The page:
Modelling & simulation
Posted: 21 Nov 2014 | 10:29
EPCC's Grand Challenges Optimisation Centre, an Intel Parallel Computing Centre which we announced earlier in the year, has made significant progress over recent months.
The collaboration was created to optimise codes for Intel processors, particularly to port and optimise scientific simulation codes for Intel Xeon Phi co-processors. As EPCC also runs the ARCHER supercomputer, which contains a large number of Intel Xeon processors (although no accelerators or co-processors), for EPSRC and other UK research funding councils, we also have a strong focus on ensuring that scientific simulation codes are highly optimised for these processors. Therefore, the IPCC work at EPCC has been concentrating on improving the performance of a range of codes that are heavily used for computational simulation in the UK on both Intel Xeon and Intel Xeon Phi processors.
Posted: 16 Nov 2014 | 23:11
The Nu-FuSE (Nuclear Fusion Simulations at Exascale) project was a 3-year, G8 funded, international research project to investigate the challenges and requirements for fusion simulations at Exascale levels. The project’s aim was to significantly improve computational modelling capabilities for fusion, and fusion-related sciences, enhancing the predictive capabilities needed to address key physics challenges of a new generation of fusion systems.
Posted: 7 Nov 2014 | 15:39
Posted: 4 Nov 2014 | 10:52
Posted: 10 Sep 2014 | 12:30
Every year the British Science Festival (BSF) visits a city in the UK and engages the public with the latest and greatest science, engineering and technology. It is a fantastic opportunity for people to get involved in science and the programme contains a wide variety of activities to ensure the festival appeals to all ages.
This was the third year that EPCC has been involved with the BSF. We travelled down to Birmingham where we held an exhibition entitled “Supercomputing: From dinosaurs to particle physics” on the Saturday, which was aimed primarily at families. We were based in the Library of Birmingham along with a number of other highly-engaging events that all aimed to introduce the public to HPC and to encourage the next generation of computational scientists.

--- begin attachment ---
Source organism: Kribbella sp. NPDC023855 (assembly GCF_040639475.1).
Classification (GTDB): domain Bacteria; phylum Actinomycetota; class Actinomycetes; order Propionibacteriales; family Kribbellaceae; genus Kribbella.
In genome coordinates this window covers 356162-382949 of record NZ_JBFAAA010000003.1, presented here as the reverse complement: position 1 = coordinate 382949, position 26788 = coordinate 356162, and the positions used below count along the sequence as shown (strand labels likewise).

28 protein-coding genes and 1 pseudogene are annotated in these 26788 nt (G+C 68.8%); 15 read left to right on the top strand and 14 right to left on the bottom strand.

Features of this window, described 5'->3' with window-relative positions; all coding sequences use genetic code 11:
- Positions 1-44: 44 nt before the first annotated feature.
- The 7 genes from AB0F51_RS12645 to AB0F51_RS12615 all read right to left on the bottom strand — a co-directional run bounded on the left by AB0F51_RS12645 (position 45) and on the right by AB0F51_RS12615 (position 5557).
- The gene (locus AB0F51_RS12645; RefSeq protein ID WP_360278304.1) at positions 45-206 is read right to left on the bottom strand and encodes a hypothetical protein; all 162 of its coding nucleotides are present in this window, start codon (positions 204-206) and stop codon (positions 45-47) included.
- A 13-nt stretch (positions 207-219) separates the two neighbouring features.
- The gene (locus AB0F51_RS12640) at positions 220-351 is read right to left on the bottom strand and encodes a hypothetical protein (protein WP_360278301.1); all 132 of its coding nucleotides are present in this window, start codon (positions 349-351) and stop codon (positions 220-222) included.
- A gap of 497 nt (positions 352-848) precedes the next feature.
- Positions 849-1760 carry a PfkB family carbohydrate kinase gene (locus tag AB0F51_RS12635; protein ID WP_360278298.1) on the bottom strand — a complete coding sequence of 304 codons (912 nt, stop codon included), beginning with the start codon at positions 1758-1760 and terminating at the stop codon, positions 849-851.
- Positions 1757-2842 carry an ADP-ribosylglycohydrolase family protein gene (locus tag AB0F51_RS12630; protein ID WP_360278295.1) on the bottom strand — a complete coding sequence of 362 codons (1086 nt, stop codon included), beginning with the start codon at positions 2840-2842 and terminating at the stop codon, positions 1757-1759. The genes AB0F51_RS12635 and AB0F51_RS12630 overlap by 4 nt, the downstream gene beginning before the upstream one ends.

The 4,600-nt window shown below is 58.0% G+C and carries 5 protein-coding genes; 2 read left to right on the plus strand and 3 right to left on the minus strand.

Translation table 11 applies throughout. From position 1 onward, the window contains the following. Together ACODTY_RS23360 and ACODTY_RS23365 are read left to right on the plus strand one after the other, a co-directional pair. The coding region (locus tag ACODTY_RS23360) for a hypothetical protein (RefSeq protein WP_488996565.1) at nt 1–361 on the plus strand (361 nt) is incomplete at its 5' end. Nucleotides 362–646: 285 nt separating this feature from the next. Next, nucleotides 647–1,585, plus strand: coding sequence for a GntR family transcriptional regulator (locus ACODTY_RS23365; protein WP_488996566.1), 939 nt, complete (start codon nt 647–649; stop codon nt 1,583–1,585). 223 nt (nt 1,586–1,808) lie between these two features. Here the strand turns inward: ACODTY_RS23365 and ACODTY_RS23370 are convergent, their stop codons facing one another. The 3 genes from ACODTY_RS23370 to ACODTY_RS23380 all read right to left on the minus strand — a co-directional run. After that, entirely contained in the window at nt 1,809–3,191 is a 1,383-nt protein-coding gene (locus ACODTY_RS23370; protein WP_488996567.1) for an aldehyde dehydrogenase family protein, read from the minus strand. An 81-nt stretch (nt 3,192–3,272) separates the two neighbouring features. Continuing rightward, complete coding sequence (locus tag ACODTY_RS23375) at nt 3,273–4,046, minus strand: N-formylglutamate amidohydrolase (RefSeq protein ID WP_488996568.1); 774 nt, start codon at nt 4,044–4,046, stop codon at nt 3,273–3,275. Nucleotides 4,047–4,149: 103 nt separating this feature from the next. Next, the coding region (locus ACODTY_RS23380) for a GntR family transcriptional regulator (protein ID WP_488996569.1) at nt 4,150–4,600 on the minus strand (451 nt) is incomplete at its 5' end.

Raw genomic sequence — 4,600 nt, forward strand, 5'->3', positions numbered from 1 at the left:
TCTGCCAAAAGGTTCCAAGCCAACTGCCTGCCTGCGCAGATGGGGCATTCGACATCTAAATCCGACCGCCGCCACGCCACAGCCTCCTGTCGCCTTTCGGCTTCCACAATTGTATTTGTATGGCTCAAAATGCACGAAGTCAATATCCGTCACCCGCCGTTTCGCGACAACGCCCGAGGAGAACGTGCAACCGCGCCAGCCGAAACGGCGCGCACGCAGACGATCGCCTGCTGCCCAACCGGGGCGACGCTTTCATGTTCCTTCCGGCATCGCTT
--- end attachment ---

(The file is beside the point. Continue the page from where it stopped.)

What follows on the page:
Posted: 5 Sep 2014 | 19:50
I spent a couple of days last week at Imperial College's Department of Chemistry running a 2-day training course on CP2K. The course was hosted by NSCCS - the National Service for Computational Chemistry Software, and ARCHER - the National HPC Service we manage here in Edinburgh.
I've blogged before about the CP2K-UK project, a direct result of EPSRC's recognition of the growing community of CP2K users in the UK. Currently around £25,000 worth of CPU time is used per month on ARCHER for CP2K calculations, so it is important that users have access to the latest information on how to make the best use of the code.
Posted: 18 Aug 2014 | 13:10
The Fortissimo project, which is coordinated here at EPCC, gives companies a low-risk opportunity to try out HPC. By combining it with cloud computing, they can gain the benefits without buying and running their own systems. Here are three examples of HPC in action under Fortissimo.
Posted: 18 Jul 2014 | 15:05
Posted: 16 Jul 2014 | 18:47
Posted: 3 Jul 2014 | 12:12
Heterogeneous HPC architectures are becoming increasingly prevalent in the Top500 list with CPU-based nodes being enhanced by accelerators or coprocessors optimized for floating-point calculations. This trend is likely to increase as we move towards Exascale (1018 flops) capable systems and it is vital that the relevant HPC applications are able to exploit this heterogeneity [1, 2].